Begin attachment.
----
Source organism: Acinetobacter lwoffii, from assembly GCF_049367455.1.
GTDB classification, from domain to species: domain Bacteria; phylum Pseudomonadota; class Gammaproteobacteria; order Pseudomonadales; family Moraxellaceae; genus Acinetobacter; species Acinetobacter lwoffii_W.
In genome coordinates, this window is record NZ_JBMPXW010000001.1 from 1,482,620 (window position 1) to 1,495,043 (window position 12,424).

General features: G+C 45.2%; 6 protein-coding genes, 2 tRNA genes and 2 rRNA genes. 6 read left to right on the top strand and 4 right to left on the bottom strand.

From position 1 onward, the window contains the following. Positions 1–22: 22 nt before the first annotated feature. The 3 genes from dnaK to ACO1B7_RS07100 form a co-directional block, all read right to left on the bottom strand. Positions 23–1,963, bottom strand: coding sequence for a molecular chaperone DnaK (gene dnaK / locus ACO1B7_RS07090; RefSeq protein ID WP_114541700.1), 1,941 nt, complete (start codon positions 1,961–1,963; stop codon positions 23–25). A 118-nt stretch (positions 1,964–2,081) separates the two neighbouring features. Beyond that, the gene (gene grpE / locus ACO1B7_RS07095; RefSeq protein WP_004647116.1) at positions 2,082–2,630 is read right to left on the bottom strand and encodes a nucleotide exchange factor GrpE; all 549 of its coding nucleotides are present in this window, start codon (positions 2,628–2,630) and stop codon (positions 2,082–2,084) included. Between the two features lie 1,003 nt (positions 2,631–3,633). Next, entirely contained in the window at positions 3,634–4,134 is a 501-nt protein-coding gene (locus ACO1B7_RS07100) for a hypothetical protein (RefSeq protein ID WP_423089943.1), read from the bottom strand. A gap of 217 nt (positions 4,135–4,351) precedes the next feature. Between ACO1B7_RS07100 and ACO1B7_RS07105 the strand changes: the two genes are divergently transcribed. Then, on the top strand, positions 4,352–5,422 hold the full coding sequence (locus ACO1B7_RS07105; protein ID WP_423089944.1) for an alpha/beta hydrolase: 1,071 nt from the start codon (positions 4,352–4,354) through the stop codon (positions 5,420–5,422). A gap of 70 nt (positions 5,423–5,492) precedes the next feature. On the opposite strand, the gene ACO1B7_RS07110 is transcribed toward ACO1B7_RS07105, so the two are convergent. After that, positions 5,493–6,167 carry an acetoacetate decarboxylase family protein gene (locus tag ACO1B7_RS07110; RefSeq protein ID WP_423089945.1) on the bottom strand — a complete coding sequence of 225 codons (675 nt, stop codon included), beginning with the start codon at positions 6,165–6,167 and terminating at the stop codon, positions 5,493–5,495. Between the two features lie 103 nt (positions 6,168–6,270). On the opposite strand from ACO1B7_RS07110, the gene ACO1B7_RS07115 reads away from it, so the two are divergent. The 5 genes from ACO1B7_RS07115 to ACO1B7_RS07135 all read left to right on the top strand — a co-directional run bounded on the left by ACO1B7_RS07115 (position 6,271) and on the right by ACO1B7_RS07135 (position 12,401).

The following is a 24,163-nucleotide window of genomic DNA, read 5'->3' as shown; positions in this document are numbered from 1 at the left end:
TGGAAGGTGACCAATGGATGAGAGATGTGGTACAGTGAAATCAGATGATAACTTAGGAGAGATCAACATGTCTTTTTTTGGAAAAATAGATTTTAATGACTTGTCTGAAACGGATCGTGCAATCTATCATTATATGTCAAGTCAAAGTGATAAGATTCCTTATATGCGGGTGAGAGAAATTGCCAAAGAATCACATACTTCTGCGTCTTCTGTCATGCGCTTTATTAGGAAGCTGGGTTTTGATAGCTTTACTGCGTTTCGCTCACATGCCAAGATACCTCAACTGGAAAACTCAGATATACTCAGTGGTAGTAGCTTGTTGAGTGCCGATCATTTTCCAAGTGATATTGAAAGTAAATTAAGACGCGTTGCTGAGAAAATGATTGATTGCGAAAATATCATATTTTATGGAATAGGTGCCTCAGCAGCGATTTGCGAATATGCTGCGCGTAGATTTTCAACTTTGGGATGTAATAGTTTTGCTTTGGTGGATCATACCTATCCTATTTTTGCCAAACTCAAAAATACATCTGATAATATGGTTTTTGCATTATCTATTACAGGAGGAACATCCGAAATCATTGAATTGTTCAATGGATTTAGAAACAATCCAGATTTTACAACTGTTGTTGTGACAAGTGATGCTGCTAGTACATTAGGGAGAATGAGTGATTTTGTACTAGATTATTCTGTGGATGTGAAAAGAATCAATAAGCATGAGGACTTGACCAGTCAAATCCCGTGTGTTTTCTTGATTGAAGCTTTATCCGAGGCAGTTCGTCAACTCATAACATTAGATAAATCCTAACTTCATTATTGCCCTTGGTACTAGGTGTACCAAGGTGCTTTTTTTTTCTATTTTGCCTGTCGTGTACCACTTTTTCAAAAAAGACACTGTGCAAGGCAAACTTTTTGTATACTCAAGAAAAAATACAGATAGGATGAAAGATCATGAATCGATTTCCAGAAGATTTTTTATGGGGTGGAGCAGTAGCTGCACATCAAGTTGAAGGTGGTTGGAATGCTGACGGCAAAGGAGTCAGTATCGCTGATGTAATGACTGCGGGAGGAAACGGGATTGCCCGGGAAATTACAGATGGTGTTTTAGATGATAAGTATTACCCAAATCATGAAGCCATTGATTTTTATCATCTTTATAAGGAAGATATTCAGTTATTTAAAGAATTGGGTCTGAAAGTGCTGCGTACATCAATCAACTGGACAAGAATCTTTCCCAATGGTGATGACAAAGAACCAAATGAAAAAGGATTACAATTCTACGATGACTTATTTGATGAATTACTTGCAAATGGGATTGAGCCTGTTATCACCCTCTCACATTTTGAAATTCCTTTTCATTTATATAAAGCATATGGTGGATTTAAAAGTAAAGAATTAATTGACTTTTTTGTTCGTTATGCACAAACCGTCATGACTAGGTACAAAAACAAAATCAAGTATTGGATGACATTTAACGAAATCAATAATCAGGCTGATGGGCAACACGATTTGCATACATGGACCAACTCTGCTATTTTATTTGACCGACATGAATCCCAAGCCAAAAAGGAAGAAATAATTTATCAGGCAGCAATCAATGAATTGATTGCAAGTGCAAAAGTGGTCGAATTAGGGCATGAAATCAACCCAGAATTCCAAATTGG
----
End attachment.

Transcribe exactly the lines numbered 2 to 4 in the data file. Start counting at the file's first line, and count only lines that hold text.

GTDB classification, from domain to species: domain Bacteria; phylum Pseudomonadota; class Gammaproteobacteria; order Pseudomonadales; family Moraxellaceae; genus Acinetobacter; species Acinetobacter lwoffii_W.
In genome coordinates, this window is record NZ_JBMPXW010000001.1 from 1,482,620 (window position 1) to 1,495,043 (window position 12,424).

General features: G+C 45.2%; 6 protein-coding genes, 2 tRNA genes and 2 rRNA genes. 6 read left to right on the top strand and 4 right to left on the bottom strand.